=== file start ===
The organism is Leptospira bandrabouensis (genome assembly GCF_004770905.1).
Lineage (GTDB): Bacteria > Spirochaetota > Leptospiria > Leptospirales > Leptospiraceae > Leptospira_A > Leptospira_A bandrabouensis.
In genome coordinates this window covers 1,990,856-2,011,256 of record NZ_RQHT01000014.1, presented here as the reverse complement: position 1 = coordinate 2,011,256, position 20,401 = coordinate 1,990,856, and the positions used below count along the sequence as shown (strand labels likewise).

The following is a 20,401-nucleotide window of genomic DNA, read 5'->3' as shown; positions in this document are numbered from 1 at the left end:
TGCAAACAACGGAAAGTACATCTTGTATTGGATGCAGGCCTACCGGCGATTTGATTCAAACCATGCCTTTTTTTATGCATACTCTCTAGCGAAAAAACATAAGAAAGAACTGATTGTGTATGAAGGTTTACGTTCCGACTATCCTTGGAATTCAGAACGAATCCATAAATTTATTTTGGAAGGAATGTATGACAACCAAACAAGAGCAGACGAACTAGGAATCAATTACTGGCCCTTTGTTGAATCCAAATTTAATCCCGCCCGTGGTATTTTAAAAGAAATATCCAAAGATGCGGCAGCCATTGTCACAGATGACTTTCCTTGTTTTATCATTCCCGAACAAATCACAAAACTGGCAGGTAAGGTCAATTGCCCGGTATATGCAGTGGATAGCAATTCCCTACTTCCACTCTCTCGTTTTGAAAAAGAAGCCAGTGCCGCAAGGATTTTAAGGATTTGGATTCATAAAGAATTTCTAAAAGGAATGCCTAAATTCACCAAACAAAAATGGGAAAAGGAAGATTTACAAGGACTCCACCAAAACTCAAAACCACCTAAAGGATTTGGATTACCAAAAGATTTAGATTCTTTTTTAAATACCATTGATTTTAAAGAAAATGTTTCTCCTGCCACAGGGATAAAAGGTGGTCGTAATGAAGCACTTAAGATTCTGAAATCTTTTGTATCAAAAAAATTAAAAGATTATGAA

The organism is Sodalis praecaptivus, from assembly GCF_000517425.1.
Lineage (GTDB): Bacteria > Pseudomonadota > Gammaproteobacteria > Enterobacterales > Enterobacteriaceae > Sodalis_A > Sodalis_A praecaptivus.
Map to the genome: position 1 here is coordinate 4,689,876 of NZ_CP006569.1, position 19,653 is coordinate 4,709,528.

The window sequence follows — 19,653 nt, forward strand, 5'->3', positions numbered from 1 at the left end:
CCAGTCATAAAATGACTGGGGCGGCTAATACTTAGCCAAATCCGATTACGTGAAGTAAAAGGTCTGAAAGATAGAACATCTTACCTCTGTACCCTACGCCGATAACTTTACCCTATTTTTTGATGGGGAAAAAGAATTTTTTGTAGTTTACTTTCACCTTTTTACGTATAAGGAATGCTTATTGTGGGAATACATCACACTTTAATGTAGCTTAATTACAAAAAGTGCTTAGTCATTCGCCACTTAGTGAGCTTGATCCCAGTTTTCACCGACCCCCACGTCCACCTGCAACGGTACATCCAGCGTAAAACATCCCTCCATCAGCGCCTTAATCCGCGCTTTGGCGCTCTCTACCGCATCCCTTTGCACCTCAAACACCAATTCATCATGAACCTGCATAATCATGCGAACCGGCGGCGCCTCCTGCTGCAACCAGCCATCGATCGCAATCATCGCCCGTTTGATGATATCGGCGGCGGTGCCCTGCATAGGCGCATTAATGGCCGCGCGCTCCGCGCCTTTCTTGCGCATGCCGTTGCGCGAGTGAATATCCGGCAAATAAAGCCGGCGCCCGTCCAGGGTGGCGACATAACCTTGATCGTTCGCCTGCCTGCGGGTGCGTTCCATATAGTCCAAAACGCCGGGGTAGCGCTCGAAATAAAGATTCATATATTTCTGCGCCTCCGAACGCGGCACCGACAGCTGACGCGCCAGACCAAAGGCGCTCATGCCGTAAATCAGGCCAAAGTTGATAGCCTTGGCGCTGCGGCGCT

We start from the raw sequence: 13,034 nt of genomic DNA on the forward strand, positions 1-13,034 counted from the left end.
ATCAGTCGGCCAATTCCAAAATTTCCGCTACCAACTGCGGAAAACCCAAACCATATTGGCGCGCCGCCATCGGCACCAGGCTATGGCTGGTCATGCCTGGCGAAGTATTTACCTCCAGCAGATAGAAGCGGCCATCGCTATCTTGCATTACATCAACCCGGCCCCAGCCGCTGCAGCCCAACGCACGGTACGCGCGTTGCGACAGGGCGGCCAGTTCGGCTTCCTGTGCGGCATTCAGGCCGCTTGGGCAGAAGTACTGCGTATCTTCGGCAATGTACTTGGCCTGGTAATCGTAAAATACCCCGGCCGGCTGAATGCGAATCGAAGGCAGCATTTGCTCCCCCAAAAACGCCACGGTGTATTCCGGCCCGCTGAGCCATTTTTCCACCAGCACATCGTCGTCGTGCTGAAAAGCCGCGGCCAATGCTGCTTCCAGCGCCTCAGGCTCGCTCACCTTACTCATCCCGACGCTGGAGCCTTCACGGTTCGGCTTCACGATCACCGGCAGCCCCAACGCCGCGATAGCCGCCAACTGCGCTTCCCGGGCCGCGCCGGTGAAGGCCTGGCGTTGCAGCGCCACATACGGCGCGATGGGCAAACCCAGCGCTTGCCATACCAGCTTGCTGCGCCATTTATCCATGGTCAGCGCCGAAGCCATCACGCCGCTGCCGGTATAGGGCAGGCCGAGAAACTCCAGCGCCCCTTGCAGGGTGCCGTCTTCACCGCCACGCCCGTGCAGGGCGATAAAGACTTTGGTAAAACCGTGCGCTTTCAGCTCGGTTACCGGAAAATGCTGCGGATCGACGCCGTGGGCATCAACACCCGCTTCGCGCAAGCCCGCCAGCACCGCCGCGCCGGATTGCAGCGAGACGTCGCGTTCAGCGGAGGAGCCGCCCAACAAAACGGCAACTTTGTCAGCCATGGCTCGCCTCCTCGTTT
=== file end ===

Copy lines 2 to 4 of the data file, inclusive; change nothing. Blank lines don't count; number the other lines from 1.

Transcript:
Lineage (GTDB): Bacteria > Spirochaetota > Leptospiria > Leptospirales > Leptospiraceae > Leptospira_A > Leptospira_A bandrabouensis.
In genome coordinates this window covers 1,990,856-2,011,256 of record NZ_RQHT01000014.1, presented here as the reverse complement: position 1 = coordinate 2,011,256, position 20,401 = coordinate 1,990,856, and the positions used below count along the sequence as shown (strand labels likewise).

The following is a 20,401-nucleotide window of genomic DNA, read 5'->3' as shown; positions in this document are numbered from 1 at the left end: